We do a lot of coastal foraging, and that is something not a lot of people know about. Afar Magazine did a pretty big piece following us around as we went out to the coast and harvested, but aside from that, you don't really hear it talked about a ton. Along those same lines, but in a more negative light, you don't really hear about all of the awesome seafood along our coastlines that we don't actually ever get to use. It's nearly impossible to source gooseneck barnacles in town, but when we are out on trips for ourselves, we are able to feast on them. Eating at a restaurant in Spain, there were gooseneck barnacles on the menu from the Oregon coast. I was shocked! I was like, “why do they get to have them half a world away when I can't get them living two hours away?!” There are other things like wolf eel, and varieties of fish that aren't cod, halibut, or salmon, that are difficult to source because the fisherman just don't have a big enough market here to make it worth their while. They choose to go with the fish that are in the most demand, and that absolutely makes sense. But we aren't interested in the normal, we want the weird stuff.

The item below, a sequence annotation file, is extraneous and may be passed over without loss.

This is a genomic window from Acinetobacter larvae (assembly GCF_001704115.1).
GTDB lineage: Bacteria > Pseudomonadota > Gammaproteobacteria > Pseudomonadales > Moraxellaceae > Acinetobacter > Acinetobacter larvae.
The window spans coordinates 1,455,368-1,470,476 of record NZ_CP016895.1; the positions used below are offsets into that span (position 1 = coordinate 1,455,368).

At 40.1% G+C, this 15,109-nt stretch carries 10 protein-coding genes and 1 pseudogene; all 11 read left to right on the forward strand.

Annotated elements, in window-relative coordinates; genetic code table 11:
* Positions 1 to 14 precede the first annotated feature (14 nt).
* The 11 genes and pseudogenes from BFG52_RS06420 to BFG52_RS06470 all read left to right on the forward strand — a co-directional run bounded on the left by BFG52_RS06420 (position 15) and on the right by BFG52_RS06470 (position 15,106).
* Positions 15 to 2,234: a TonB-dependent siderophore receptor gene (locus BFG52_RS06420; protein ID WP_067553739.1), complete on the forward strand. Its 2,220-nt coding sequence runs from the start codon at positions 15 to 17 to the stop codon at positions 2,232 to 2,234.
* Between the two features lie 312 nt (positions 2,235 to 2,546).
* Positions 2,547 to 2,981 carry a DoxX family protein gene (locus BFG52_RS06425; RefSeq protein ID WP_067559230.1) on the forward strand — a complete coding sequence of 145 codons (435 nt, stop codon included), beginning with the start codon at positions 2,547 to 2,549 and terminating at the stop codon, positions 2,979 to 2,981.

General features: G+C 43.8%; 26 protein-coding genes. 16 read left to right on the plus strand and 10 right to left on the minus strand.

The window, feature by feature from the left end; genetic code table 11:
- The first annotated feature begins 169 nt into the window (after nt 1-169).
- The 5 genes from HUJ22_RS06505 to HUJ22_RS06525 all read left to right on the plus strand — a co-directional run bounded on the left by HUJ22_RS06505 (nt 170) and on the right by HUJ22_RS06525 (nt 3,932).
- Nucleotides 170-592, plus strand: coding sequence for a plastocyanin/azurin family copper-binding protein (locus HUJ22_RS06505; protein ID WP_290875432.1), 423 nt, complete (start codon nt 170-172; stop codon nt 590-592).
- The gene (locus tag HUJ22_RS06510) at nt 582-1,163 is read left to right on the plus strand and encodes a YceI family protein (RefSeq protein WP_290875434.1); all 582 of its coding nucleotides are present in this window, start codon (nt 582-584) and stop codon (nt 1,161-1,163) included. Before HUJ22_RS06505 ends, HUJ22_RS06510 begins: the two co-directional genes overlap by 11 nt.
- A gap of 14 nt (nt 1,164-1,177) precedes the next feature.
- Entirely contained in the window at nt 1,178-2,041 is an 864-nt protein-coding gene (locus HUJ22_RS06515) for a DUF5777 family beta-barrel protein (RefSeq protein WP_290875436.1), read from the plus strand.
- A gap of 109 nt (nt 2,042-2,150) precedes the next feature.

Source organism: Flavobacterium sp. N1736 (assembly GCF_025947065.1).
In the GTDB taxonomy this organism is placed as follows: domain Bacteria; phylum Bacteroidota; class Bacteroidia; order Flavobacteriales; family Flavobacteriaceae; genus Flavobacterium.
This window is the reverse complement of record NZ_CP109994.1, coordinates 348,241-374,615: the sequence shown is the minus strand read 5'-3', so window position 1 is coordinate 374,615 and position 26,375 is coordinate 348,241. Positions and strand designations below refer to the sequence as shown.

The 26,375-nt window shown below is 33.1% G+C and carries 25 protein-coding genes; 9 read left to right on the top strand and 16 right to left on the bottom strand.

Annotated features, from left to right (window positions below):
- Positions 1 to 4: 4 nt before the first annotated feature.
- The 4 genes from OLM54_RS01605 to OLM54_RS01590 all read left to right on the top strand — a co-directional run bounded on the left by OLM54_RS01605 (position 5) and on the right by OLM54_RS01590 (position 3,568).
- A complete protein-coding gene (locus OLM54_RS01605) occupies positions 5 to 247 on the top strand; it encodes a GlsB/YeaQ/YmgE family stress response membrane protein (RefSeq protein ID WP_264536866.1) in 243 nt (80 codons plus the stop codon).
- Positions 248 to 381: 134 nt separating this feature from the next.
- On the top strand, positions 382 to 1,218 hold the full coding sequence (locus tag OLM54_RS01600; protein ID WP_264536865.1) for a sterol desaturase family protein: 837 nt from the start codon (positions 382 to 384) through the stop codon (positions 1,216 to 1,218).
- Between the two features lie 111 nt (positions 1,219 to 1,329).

6. Looking toward the future, what about Northwest cuisine most excites you?
Our answer to the previous question kind of bleeds into this one. We would love to have the opportunity to utilize more of the unusual products you can find along our coastlines. It's really as simple as making that connection with a fisherman and saying “we want your by-catch”. That would be really exciting, to have a fish delivery come in the door and not even be able to identify what it is at first. But that's because we are kind of weird ourselves. On a more normal level, what we are most excited to do is just get in to our new kitchen and start cooking. We made a big move this winter to a new space and can't wait to start hosting dinners again.